“The hotel is designed to create a dynamic, urban feel that maximises views of the city, the Rocky Mountains, the airfield and Jeppesen Terminal while providing connectivity to the airport.”
Meanwhile, the downtown rail connection has been described as a “game-changer” and recaptures the convenience more associated with Denver’s former airport, Stapleton.
As for the public plaza, that will add to the ever-improving passenger experience. It is designed to be an accessible and welcoming venue for arts and entertainment, integrating DIA into the community like never before and providing a true city experience at the airport.
Land of opportunity
DIA is taking that city experience concept seriously. The airport has more land for commercial development than any other airport in North America. “This gives us a big competitive advantage and opportunities for sustainable economic growth that most airports in the world envy,” Day notes.
“In the near-term, about 10% of this land contains the infrastructure needed for aviation-centric, mixed-use development that might include hotels, logistic centres, training facilities, office, retail and industrial projects. We also have two additional commuter rail stations under construction that are ideal for true transit-oriented development.”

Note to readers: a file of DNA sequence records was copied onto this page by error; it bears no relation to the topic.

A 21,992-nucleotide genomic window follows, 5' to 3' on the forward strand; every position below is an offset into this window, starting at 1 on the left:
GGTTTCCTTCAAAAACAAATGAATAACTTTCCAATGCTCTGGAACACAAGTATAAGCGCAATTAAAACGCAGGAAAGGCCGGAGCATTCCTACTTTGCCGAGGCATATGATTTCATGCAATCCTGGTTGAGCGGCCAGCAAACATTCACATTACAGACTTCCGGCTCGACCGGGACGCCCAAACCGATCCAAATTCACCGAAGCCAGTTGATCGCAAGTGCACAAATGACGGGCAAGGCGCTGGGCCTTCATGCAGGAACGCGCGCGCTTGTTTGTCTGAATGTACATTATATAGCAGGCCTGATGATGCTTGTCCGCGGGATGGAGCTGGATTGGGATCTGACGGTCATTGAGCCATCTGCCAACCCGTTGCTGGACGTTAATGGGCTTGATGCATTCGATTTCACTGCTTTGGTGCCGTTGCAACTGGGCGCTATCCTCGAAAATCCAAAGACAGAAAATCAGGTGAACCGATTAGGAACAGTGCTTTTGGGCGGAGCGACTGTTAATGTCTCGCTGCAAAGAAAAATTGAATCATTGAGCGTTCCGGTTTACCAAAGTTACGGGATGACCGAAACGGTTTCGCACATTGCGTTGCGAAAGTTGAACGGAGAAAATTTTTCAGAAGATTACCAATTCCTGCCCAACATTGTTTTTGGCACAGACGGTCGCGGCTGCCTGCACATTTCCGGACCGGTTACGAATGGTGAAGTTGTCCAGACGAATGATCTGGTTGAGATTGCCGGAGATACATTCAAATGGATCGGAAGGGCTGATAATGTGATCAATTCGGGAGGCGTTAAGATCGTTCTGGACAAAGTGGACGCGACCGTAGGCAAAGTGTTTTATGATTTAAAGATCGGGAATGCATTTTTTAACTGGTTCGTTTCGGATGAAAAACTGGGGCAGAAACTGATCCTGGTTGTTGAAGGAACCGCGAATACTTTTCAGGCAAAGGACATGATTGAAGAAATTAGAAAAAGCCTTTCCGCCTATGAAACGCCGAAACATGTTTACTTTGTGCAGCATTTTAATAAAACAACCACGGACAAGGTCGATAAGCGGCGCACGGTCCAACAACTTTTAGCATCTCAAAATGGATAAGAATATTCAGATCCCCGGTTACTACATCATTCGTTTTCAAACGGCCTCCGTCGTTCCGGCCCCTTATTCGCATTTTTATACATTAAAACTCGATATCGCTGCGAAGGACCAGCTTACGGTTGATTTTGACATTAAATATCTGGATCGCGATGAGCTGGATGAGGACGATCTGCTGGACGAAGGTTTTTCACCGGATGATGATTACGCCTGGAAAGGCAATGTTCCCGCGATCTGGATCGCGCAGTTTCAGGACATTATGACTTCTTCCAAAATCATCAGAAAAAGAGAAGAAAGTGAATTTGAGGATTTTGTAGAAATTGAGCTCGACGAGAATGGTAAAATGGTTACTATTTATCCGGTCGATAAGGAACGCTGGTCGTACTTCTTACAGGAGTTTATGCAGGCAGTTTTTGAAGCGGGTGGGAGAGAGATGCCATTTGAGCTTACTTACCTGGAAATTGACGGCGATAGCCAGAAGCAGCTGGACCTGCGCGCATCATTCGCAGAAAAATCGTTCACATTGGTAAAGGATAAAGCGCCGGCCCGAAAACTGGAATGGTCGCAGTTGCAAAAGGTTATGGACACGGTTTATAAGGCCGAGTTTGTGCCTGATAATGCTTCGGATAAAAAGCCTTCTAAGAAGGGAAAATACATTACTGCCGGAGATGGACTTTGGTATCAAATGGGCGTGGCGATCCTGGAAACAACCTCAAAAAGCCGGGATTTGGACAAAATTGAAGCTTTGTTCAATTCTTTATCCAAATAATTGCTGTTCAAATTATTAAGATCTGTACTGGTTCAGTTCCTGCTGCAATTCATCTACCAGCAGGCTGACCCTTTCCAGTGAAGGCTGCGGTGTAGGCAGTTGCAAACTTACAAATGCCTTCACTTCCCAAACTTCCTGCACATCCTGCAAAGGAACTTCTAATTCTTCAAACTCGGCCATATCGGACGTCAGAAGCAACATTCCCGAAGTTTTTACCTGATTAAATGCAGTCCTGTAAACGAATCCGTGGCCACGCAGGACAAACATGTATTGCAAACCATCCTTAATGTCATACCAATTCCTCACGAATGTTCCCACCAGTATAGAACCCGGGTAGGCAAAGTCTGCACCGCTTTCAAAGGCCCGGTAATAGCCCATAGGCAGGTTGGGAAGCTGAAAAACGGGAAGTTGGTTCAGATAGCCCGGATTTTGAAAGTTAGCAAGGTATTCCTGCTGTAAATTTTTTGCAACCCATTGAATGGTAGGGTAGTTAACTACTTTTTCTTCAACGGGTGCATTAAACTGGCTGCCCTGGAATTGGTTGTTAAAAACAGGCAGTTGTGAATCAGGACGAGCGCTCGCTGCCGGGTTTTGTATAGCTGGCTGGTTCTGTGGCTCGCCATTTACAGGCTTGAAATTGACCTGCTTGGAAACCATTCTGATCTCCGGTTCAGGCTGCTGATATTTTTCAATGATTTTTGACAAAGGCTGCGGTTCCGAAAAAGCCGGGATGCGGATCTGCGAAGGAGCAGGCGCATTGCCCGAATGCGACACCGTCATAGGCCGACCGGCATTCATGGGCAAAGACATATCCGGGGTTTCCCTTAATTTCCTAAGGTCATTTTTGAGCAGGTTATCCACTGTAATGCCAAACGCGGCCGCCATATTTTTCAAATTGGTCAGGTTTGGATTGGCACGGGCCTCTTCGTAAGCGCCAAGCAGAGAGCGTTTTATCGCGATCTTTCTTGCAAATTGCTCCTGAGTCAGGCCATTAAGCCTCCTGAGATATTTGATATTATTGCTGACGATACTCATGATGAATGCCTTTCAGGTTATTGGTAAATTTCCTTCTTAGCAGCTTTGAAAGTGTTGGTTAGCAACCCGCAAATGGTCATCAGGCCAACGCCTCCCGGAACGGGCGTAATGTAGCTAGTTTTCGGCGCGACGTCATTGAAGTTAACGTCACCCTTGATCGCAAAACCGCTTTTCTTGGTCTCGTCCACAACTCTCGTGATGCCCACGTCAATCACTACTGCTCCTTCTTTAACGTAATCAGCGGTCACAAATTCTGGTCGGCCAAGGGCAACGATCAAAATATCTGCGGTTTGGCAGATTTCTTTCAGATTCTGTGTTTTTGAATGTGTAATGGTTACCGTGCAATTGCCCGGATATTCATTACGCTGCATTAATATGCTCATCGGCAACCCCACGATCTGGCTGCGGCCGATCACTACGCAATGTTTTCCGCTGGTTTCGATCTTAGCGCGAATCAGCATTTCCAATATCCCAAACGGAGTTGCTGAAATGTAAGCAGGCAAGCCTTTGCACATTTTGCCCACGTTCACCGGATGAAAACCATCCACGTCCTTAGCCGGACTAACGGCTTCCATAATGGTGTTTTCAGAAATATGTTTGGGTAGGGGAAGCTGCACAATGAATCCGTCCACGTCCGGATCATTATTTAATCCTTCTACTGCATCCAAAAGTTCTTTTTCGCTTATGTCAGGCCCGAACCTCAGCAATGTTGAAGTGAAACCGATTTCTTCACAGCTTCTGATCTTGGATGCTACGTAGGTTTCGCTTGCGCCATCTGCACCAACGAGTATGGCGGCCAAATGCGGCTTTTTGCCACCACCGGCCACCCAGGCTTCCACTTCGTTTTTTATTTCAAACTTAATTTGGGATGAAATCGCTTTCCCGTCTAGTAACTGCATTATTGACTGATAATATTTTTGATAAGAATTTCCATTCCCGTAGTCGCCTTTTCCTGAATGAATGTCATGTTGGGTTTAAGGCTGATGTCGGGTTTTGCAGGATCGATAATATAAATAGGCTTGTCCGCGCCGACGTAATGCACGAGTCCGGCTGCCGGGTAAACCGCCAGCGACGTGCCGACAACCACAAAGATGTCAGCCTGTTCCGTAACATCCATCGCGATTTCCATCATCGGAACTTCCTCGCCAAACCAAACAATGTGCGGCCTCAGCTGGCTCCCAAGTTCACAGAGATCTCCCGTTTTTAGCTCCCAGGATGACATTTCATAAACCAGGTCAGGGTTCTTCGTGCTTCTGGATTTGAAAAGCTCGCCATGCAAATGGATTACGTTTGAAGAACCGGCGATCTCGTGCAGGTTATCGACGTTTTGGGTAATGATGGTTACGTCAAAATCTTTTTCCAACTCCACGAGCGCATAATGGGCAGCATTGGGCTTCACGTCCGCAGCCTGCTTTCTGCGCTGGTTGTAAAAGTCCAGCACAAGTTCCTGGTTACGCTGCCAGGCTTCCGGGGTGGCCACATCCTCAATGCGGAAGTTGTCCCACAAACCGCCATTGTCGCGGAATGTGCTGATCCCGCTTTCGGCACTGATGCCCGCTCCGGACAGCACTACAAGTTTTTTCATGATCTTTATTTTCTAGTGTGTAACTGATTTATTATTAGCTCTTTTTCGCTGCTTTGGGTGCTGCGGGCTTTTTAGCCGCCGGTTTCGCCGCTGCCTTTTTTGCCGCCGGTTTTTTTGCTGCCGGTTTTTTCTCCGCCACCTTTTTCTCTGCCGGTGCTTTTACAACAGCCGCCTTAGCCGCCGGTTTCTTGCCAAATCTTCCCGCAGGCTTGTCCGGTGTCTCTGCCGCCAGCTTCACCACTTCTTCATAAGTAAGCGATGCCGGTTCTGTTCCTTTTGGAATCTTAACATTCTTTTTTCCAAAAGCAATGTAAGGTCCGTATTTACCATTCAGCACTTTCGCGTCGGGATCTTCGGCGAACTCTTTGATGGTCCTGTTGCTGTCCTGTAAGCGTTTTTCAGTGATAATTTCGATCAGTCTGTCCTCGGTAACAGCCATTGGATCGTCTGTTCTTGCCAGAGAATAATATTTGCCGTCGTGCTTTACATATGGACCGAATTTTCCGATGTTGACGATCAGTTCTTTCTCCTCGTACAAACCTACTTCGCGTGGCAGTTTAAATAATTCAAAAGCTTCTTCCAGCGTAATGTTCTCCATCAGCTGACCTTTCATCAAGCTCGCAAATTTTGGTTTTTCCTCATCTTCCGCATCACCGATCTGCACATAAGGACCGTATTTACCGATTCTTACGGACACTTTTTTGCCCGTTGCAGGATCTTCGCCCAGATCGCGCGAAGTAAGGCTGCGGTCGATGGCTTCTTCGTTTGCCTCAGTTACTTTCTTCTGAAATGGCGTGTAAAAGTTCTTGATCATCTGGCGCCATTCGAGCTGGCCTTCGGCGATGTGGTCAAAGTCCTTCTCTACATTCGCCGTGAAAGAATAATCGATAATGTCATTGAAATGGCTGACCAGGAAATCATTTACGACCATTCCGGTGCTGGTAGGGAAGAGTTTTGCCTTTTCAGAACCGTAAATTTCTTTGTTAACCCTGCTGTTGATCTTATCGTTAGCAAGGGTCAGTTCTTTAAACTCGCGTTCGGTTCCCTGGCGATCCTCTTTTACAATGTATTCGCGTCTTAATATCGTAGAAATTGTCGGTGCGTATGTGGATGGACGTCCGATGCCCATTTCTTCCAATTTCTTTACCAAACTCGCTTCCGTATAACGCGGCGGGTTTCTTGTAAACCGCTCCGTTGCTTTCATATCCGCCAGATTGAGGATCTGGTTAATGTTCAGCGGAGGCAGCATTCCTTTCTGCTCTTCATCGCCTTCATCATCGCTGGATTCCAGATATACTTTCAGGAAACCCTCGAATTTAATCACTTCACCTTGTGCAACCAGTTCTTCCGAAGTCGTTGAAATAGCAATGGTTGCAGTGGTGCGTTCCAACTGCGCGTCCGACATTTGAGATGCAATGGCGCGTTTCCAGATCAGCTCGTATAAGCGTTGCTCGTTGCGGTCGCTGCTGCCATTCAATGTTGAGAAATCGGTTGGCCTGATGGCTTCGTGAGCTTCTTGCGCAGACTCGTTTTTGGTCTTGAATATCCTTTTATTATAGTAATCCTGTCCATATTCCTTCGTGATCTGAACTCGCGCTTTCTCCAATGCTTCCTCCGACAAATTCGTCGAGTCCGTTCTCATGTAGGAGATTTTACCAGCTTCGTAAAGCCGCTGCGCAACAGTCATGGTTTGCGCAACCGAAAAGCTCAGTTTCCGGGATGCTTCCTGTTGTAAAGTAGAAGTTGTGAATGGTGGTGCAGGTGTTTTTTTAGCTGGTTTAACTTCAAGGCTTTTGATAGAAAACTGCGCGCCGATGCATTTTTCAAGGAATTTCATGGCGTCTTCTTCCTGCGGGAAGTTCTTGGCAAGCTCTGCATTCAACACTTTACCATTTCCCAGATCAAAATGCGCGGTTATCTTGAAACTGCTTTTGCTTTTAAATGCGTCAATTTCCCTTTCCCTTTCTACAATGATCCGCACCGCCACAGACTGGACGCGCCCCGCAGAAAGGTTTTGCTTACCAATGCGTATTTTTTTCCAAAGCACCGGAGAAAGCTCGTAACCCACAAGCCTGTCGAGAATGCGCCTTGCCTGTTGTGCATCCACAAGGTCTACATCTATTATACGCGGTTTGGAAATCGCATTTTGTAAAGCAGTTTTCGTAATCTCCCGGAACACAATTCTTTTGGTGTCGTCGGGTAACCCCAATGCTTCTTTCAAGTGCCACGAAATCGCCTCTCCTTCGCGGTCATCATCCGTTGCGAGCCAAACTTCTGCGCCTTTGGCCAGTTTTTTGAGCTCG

Until now, this potential development has been referred to as Airport City Denver. But the terminology is changing and the airport’s land development programme will in future be known as DEN Real Estate.
The focus remains the same though – leveraging the airport’s extensive land, geographic location, global connectivity and regional assets for economic development and aeronautical growth.
“Our location makes us appealing for companies that may want to distribute products throughout the US and the world,” says Day. “Our sheer size provides the ability for corporations to scale their operations as they grow. And our non-stop access to more than 180 locations around the world allows businesses to extend their reach around the globe.